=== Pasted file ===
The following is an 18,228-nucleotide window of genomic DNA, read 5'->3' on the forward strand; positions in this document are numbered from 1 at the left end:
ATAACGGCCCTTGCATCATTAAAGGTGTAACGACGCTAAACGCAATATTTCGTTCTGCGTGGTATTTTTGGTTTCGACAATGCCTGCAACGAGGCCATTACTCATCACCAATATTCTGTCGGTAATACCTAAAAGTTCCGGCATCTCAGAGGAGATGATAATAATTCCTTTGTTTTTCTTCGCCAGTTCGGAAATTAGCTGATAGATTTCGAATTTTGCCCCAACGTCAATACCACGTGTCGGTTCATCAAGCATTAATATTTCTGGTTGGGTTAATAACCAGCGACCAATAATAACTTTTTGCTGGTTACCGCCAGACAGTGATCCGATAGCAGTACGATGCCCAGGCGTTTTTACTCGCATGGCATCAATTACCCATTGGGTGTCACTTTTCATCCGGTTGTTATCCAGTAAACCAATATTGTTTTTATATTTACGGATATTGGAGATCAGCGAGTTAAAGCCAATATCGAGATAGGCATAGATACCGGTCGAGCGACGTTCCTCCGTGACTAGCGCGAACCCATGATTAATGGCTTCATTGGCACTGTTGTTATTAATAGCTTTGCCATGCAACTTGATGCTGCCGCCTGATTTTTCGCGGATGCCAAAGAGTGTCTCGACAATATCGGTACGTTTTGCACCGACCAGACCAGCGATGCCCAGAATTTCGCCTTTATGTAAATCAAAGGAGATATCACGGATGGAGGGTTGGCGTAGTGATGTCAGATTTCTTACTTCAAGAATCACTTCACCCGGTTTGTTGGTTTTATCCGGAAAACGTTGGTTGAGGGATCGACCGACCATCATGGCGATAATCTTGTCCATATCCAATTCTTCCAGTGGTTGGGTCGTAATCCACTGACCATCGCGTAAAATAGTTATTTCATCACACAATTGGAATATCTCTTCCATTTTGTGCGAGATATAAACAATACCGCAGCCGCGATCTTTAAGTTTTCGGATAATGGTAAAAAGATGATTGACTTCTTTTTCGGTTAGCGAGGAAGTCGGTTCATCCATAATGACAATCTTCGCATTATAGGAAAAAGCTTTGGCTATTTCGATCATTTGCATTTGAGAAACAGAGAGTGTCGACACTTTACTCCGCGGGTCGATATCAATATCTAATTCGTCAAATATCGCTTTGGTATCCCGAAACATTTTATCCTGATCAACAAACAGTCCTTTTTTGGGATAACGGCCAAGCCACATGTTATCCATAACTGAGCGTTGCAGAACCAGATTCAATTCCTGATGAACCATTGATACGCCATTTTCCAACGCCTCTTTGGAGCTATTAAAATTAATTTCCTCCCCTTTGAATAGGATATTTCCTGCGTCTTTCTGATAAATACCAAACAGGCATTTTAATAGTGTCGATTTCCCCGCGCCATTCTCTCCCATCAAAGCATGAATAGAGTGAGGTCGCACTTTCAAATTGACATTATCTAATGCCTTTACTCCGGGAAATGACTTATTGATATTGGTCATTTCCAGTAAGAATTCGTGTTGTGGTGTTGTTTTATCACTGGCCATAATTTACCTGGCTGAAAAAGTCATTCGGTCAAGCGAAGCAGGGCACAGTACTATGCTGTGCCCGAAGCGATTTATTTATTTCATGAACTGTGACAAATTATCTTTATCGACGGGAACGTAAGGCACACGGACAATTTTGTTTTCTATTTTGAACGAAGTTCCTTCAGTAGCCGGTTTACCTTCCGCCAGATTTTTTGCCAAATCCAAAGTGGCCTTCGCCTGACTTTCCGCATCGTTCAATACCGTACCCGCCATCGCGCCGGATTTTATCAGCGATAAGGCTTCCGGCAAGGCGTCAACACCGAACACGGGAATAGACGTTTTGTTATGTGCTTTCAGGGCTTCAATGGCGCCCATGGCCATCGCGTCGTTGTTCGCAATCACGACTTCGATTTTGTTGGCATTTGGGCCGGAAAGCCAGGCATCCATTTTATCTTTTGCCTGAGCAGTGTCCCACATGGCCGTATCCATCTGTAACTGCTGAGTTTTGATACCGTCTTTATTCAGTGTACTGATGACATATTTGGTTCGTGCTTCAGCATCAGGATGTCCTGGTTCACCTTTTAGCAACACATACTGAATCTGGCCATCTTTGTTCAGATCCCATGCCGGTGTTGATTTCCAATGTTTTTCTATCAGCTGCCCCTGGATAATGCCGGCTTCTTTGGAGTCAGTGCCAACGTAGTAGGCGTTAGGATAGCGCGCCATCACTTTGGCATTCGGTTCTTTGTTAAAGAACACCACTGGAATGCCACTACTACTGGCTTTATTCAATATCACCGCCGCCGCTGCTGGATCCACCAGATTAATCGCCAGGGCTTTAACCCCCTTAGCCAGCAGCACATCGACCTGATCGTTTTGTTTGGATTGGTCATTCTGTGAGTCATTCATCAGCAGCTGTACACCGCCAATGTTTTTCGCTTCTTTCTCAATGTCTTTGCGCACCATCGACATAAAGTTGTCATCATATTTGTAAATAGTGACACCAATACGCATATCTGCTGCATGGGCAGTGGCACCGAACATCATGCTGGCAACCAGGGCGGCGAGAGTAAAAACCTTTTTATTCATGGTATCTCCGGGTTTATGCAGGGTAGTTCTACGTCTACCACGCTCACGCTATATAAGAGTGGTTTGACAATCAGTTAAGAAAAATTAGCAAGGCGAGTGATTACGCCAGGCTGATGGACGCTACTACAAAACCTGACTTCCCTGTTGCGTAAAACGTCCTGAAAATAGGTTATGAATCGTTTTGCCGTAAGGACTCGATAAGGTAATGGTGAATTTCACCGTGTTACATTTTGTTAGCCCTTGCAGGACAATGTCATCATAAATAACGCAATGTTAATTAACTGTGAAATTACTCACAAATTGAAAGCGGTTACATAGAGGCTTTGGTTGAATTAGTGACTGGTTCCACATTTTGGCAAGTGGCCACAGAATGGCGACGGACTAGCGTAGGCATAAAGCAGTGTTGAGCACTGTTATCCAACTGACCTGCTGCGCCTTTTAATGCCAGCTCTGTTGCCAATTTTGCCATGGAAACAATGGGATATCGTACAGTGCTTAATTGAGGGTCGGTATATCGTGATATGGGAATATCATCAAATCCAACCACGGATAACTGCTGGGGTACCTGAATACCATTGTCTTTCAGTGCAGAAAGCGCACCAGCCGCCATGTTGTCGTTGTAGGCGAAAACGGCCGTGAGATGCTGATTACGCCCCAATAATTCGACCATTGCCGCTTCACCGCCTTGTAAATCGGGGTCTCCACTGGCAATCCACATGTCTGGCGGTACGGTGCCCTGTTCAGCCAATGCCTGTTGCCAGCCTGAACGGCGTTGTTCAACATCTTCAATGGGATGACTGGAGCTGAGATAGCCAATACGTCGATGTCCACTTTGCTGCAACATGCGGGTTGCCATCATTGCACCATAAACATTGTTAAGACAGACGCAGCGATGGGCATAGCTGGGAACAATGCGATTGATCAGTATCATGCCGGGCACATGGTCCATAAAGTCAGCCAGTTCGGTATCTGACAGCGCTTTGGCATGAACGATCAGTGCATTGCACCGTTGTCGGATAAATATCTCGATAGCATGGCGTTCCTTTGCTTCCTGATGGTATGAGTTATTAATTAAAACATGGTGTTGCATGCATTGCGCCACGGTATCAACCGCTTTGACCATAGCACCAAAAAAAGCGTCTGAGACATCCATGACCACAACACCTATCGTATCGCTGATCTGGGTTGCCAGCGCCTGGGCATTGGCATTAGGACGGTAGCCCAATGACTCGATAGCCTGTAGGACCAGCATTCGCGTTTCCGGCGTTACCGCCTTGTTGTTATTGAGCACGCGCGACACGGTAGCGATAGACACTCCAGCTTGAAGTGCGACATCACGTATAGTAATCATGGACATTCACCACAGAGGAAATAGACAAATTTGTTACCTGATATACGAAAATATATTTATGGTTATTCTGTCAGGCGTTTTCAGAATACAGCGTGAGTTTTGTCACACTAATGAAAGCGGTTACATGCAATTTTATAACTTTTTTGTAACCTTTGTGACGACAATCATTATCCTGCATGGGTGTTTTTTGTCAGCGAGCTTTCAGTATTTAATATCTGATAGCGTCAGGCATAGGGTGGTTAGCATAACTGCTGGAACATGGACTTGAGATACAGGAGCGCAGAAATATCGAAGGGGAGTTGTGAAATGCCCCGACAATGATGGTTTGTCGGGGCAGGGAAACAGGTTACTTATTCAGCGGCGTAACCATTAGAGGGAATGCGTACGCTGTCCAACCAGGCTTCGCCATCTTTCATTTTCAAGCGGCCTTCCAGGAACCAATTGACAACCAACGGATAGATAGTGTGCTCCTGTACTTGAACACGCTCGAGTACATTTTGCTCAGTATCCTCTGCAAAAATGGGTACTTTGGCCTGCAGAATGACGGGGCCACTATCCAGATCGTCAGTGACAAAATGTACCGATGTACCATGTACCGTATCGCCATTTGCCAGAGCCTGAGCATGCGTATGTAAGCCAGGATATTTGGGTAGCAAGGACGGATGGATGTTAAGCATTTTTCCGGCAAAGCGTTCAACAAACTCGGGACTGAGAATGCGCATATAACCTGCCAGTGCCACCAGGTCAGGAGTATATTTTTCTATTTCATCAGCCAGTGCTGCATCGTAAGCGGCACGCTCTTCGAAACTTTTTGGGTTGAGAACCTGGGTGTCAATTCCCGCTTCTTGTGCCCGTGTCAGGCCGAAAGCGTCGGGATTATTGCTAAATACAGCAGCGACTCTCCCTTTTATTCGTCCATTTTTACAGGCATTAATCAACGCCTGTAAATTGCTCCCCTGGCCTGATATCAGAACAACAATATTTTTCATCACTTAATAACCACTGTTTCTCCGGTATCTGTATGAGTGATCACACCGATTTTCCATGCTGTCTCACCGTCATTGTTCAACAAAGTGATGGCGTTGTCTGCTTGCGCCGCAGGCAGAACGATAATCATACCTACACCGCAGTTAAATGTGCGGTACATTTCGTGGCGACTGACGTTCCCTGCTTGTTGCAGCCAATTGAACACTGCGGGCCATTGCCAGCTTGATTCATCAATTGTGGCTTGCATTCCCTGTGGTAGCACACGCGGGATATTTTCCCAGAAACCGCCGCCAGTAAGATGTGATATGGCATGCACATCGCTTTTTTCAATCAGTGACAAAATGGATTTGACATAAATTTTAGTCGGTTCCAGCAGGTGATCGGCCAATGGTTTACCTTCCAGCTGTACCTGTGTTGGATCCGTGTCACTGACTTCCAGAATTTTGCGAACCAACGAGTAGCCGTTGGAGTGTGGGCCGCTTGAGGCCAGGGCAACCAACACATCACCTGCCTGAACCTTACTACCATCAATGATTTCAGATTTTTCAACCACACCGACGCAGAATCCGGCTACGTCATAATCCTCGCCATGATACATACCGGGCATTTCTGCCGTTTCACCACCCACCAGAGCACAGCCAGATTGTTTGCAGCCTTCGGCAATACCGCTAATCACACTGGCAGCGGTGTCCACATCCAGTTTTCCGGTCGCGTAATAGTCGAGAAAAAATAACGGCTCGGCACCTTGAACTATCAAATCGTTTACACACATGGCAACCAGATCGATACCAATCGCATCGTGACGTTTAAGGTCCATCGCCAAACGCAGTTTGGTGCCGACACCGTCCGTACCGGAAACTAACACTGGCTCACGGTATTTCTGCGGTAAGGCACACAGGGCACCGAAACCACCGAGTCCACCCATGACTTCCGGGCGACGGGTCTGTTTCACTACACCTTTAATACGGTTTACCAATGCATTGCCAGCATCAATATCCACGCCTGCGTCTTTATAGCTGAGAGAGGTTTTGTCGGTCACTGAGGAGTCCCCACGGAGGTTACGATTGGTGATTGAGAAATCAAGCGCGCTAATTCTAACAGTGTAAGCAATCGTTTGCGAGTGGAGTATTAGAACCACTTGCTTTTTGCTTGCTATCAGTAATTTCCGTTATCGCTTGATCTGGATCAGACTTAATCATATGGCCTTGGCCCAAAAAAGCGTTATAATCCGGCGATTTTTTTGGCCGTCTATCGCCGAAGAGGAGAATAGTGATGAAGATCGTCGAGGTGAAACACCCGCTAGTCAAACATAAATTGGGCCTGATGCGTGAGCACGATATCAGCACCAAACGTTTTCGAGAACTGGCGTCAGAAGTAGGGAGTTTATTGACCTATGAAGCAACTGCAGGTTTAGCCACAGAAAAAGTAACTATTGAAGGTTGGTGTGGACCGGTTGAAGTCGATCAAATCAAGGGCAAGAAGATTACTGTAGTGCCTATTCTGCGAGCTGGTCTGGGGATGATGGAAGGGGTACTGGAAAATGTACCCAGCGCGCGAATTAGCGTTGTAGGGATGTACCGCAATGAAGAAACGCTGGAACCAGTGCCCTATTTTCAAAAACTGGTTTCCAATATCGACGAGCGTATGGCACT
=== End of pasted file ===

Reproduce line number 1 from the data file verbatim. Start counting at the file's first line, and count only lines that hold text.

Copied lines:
The following is an 18,228-nucleotide window of genomic DNA, read 5'->3' on the forward strand; positions in this document are numbered from 1 at the left end: